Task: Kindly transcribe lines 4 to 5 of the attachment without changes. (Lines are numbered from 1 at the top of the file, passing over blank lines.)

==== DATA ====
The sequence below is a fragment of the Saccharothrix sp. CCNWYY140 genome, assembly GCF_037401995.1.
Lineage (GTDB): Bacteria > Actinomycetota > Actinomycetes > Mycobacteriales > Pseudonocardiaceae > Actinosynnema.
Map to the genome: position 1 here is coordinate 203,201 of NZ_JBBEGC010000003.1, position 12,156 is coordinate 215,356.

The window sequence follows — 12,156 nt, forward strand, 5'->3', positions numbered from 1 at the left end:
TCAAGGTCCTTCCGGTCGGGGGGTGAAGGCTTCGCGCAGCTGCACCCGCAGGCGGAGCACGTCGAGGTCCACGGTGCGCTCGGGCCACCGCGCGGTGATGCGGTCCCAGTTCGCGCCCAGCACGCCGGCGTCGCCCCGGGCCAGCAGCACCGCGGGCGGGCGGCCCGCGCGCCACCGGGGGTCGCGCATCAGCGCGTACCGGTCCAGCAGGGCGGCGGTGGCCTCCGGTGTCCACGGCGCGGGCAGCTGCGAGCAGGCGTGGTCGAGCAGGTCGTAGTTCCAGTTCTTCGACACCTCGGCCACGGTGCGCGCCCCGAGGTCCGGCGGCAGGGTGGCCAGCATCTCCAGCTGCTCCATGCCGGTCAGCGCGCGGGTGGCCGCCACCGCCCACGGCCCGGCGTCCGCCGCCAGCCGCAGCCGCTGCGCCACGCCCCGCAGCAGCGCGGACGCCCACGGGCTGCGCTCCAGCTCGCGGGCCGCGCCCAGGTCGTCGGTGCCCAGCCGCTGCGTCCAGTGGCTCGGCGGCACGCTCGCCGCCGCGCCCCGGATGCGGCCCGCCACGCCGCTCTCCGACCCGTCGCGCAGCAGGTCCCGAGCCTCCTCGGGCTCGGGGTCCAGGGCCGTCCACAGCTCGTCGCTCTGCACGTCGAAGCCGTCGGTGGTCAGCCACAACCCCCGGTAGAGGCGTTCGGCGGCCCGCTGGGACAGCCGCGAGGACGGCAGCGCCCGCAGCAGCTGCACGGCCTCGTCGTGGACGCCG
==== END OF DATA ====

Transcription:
The window sequence follows — 12,156 nt, forward strand, 5'->3', positions numbered from 1 at the left end:
TCAAGGTCCTTCCGGTCGGGGGGTGAAGGCTTCGCGCAGCTGCACCCGCAGGCGGAGCACGTCGAGGTCCACGGTGCGCTCGGGCCACCGCGCGGTGATGCGGTCCCAGTTCGCGCCCAGCACGCCGGCGTCGCCCCGGGCCAGCAGCACCGCGGGCGGGCGGCCCGCGCGCCACCGGGGGTCGCGCATCAGCGCGTACCGGTCCAGCAGGGCGGCGGTGGCCTCCGGTGTCCACGGCGCGGGCAGCTGCGAGCAGGCGTGGTCGAGCAGGTCGTAGTTCCAGTTCTTCGACACCTCGGCCACGGTGCGCGCCCCGAGGTCCGGCGGCAGGGTGGCCAGCATCTCCAGCTGCTCCATGCCGGTCAGCGCGCGGGTGGCCGCCACCGCCCACGGCCCGGCGTCCGCCGCCAGCCGCAGCCGCTGCGCCACGCCCCGCAGCAGCGCGGACGCCCACGGGCTGCGCTCCAGCTCGCGGGCCGCGCCCAGGTCGTCGGTGCCCAGCCGCTGCGTCCAGTGGCTCGGCGGCACGCTCGCCGCCGCGCCCCGGATGCGGCCCGCCACGCCGCTCTCCGACCCGTCGCGCAGCAGGTCCCGAGCCTCCTCGGGCTCGGGGTCCAGGGCCGTCCACAGCTCGTCGCTCTGCACGTCGAAGCCGTCGGTGGTCAGCCACAACCCCCGGTAGAGGCGTTCGGCGGCCCGCTGGGACAGCCGCGAGGACGGCAGCGCCCGCAGCAGCTGCACGGCCTCGTCGTGGACGCCG